Some things are fiction. According to Smith, the Mayor and some Council members feel that warnings sirens are not worth the $2-$3 million cost. They think radio, television, Internet, cell phones, E-mail and weather radios will substitute for sirens. It is not uncommon to have power outages during severe weather. With the power outages go your radio, television, Internet, and E-mail. Few computer owners are foolish enough to operate them during thunderstorms without UPS. A battery-powered radio will still work, provided the batteries are good and you have it with you. Cell phones might work if you've got them, but they don't always perform well even in good weather. First-hand reports from Oklahoma demonstrate that cell phones fail when tornadoes are near. Weather radios, like cell phones, are fine if everybody has one. Not everyone can afford or will want to buy a weather radio for $40-$80 (cost according to Smith). Most people probably wouldn't have one nearby during severe weather, in any case. Twenty-two people lost their lives when tornadoes hit Georgia in mid February. They came at night when folks were tucked safely in their beds. Or so they thought. Computers, cell phones, radios - all off.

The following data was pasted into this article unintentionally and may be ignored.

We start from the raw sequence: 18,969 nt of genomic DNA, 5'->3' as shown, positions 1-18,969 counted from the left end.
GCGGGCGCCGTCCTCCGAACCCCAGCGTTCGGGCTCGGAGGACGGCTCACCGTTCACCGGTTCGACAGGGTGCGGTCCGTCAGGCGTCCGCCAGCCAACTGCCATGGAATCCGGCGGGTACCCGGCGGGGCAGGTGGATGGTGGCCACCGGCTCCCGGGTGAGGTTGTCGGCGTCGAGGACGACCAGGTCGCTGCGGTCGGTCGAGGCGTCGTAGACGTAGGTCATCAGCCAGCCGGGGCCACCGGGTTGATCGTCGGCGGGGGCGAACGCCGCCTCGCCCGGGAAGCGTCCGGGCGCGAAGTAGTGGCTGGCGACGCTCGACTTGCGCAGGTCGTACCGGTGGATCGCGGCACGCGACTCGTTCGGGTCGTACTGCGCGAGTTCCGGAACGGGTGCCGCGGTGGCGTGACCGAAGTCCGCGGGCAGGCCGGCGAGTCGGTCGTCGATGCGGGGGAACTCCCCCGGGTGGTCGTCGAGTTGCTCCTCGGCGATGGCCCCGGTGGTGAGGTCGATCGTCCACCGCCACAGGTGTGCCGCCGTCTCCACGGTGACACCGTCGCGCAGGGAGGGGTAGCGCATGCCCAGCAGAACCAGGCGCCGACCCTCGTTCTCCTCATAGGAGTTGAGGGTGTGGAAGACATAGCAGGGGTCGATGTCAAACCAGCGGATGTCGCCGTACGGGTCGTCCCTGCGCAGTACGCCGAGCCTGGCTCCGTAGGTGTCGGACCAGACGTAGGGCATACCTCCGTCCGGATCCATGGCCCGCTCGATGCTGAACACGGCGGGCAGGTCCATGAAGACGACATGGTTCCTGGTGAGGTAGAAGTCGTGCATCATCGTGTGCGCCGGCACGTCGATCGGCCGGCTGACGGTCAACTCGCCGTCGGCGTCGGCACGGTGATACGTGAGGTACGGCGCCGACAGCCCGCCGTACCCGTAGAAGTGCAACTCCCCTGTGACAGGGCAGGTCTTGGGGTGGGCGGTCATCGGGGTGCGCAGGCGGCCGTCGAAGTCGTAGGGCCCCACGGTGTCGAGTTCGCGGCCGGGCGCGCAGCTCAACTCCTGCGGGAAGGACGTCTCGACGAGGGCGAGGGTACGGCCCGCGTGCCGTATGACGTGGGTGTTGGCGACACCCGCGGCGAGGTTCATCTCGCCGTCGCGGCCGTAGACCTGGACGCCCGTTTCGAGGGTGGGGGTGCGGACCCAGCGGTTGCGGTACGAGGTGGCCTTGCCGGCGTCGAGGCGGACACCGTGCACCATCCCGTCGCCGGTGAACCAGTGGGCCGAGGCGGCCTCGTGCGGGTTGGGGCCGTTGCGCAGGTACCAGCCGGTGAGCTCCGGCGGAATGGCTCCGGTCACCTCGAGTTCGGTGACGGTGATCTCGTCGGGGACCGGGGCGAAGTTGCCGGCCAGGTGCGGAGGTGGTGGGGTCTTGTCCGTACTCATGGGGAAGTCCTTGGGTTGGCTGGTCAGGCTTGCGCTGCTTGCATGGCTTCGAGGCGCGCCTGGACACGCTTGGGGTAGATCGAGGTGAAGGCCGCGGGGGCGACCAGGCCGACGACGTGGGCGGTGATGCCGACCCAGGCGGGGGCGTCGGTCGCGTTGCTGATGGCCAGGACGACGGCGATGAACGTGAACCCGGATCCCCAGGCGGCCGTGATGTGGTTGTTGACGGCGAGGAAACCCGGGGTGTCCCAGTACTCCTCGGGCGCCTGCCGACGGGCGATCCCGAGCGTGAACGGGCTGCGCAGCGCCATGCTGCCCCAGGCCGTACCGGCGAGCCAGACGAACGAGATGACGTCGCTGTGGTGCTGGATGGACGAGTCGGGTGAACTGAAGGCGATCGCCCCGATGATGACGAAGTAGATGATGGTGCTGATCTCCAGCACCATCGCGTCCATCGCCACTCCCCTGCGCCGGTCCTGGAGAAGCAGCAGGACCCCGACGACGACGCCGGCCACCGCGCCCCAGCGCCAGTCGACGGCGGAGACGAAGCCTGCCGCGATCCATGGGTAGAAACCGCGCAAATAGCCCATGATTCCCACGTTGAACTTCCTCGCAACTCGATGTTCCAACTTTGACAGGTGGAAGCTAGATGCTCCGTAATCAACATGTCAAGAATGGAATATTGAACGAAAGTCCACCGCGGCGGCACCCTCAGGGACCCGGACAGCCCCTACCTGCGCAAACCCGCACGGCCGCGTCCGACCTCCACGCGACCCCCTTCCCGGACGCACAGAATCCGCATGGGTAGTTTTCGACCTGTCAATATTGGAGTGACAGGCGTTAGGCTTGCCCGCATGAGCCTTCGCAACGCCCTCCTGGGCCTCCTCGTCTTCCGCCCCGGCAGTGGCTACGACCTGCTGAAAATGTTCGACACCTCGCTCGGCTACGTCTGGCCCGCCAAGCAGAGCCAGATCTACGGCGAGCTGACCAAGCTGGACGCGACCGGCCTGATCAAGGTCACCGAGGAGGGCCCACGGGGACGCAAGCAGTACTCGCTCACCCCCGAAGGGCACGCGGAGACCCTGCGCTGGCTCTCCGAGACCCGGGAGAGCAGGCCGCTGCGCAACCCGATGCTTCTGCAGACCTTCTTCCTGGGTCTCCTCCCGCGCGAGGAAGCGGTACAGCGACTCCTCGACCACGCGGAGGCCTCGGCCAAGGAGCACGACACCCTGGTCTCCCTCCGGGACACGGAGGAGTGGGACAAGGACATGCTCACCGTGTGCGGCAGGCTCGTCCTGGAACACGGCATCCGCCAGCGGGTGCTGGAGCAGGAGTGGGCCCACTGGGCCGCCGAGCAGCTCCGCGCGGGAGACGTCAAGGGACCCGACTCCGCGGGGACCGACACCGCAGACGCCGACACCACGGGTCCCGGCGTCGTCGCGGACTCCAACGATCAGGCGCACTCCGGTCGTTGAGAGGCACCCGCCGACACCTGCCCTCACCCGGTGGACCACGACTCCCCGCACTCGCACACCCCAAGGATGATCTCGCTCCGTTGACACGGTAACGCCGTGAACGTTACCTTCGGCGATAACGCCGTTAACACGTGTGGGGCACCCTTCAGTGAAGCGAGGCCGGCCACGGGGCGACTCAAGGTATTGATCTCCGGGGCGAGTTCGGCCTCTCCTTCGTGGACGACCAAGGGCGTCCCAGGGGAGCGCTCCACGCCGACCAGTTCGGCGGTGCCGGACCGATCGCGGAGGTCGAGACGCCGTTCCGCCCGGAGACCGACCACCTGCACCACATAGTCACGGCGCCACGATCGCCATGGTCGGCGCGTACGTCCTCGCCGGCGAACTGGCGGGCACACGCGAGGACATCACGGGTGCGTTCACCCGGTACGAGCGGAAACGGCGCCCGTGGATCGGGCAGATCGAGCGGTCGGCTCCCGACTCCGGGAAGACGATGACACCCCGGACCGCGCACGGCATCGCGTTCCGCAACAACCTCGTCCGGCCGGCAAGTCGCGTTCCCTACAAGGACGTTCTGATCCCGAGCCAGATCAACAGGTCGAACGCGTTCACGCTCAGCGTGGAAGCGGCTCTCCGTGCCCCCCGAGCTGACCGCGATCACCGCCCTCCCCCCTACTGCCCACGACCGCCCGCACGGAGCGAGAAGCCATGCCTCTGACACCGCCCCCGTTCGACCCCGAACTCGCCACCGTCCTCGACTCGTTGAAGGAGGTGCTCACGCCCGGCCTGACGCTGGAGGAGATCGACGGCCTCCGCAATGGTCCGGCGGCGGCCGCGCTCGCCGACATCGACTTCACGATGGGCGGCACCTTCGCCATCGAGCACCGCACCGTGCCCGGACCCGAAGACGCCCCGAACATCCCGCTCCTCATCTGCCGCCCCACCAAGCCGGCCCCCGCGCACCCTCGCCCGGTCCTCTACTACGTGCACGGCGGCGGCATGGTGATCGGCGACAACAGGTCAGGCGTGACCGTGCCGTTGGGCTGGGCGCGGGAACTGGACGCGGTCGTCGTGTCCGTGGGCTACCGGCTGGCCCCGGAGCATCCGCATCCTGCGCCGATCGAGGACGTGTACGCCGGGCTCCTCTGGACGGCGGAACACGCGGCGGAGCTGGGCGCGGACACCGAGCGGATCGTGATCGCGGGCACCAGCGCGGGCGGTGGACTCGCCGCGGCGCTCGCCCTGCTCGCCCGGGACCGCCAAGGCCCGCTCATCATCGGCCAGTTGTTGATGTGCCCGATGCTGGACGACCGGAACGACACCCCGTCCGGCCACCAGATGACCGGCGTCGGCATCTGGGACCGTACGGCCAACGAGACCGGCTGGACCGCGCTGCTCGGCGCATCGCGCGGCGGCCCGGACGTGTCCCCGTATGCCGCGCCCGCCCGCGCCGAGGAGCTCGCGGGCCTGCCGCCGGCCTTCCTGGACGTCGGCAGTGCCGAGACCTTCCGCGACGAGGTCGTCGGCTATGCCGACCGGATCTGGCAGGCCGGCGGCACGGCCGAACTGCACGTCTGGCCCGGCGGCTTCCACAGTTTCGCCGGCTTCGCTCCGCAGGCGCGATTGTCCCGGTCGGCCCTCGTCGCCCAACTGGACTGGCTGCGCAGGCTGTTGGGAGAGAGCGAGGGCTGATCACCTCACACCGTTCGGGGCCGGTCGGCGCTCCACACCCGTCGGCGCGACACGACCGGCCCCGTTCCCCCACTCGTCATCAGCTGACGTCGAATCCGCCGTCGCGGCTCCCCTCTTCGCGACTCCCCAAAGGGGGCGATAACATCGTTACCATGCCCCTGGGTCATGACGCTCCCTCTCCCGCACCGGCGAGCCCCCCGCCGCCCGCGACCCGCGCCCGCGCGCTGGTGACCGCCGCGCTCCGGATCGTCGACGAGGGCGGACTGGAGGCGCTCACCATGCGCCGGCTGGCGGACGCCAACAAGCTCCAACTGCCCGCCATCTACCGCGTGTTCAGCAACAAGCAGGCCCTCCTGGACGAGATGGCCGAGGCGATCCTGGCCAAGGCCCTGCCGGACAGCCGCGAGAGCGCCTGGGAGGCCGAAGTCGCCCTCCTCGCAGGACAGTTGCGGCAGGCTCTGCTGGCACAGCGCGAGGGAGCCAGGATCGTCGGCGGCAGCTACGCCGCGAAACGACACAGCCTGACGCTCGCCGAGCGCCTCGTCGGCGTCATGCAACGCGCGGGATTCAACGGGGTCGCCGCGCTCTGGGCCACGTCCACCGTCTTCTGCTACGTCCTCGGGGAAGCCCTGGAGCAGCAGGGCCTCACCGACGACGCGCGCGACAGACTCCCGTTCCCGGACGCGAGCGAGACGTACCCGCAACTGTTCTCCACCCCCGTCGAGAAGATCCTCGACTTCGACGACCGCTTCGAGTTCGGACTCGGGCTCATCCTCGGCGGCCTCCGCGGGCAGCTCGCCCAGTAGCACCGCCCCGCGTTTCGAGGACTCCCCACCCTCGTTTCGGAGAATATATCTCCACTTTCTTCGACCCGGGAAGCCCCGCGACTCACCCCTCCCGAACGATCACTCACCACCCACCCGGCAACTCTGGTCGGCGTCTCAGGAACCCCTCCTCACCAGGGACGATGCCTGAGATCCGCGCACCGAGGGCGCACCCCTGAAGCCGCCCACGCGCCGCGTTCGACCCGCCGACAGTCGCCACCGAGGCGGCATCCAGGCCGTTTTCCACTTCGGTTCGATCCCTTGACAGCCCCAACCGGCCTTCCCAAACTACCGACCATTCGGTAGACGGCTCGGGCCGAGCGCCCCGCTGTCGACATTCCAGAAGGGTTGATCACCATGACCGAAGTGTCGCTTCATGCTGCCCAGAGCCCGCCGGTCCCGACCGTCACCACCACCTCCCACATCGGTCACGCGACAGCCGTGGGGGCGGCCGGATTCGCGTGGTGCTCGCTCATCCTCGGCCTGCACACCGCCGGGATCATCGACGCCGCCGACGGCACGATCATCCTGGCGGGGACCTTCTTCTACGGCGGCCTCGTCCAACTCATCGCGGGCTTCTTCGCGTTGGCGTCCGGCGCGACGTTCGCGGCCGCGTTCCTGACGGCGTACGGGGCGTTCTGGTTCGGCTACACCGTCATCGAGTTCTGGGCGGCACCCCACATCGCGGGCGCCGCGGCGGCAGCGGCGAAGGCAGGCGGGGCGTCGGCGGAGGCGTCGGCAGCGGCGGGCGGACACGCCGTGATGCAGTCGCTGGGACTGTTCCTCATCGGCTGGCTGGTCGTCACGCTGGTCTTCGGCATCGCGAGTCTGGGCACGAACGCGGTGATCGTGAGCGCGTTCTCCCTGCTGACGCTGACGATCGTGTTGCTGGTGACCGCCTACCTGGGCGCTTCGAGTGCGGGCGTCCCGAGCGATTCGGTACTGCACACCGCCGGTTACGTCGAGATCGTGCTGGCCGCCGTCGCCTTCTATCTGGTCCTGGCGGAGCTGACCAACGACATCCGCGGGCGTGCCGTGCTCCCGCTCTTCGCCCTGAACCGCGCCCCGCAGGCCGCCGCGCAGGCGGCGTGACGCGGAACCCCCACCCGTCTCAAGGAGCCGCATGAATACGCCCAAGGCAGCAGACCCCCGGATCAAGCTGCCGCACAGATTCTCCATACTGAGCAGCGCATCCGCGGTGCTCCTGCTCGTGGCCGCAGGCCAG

A state of the art warning system has advantages that all the aforementioned devices don't have. The per capita cost is very nominal. A system will last many years and perform with high reliability. It can be used to warn residents in the path of severe weather without alarming those in safer areas. It can be localized to warn of hazardous spills on freeways and rail lines. It has a voice capability to describe circumstances that may require residents to take cover or remain in their homes and can warn children playing outside. With correct placement they are likely to be heard inside the home as well as outside.

                Lives will be lost in the event of a major tornado transiting Tarrant County. Adequate warning will save many lives, which might otherwise be lost. Ironically, the City Council was presented a proposal by the Fire Chief for the 1998 Capital Improvement Program that would have replaced the current warning system. The council turned it down and chose to use some of that money for park improvement. Pity the poor folks in the park who might be whisked away to Oz because they don't own a cell phone or weather radio, and live in a city where they are expected to take more "personal responsibility" for their safety.

                Like the unfortunate homeowner who installs a burglar alarm after the family heirlooms have been stolen, the City of Fort Worth will some day upgrade its woefully deficient disaster warning system after a major storm wreaks death and destruction. It willstill be cheap at twice the monetary price but what's the value of a life?